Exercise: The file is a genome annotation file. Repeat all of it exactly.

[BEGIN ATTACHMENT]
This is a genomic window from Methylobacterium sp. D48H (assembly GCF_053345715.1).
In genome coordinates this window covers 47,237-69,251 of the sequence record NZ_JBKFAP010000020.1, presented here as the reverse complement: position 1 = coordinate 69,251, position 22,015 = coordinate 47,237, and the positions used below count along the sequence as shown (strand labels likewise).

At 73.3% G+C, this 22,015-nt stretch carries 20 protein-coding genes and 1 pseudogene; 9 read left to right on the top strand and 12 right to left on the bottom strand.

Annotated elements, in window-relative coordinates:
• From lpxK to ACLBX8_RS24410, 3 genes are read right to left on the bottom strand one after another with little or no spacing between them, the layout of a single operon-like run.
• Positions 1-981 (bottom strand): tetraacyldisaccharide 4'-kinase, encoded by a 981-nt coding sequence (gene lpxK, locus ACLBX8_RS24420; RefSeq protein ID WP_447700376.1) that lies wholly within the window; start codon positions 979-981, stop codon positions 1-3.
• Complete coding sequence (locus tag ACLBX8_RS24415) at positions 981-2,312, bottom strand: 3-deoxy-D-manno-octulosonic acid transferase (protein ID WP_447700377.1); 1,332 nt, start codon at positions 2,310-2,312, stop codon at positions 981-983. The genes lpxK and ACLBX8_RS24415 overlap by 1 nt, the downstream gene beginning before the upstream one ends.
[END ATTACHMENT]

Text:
This is a genomic window from Methylobacterium sp. D48H (assembly GCF_053345715.1).
In genome coordinates this window covers 47,237-69,251 of the sequence record NZ_JBKFAP010000020.1, presented here as the reverse complement: position 1 = coordinate 69,251, position 22,015 = coordinate 47,237, and the positions used below count along the sequence as shown (strand labels likewise).

At 73.3% G+C, this 22,015-nt stretch carries 20 protein-coding genes and 1 pseudogene; 9 read left to right on the top strand and 12 right to left on the bottom strand.

Annotated elements, in window-relative coordinates:
• From lpxK to ACLBX8_RS24410, 3 genes are read right to left on the bottom strand one after another with little or no spacing between them, the layout of a single operon-like run.
• Positions 1-981 (bottom strand): tetraacyldisaccharide 4'-kinase, encoded by a 981-nt coding sequence (gene lpxK, locus ACLBX8_RS24420; RefSeq protein ID WP_447700376.1) that lies wholly within the window; start codon positions 979-981, stop codon positions 1-3.
• Complete coding sequence (locus tag ACLBX8_RS24415) at positions 981-2,312, bottom strand: 3-deoxy-D-manno-octulosonic acid transferase (protein ID WP_447700377.1); 1,332 nt, start codon at positions 2,310-2,312, stop codon at positions 981-983. The genes lpxK and ACLBX8_RS24415 overlap by 1 nt, the downstream gene beginning before the upstream one ends.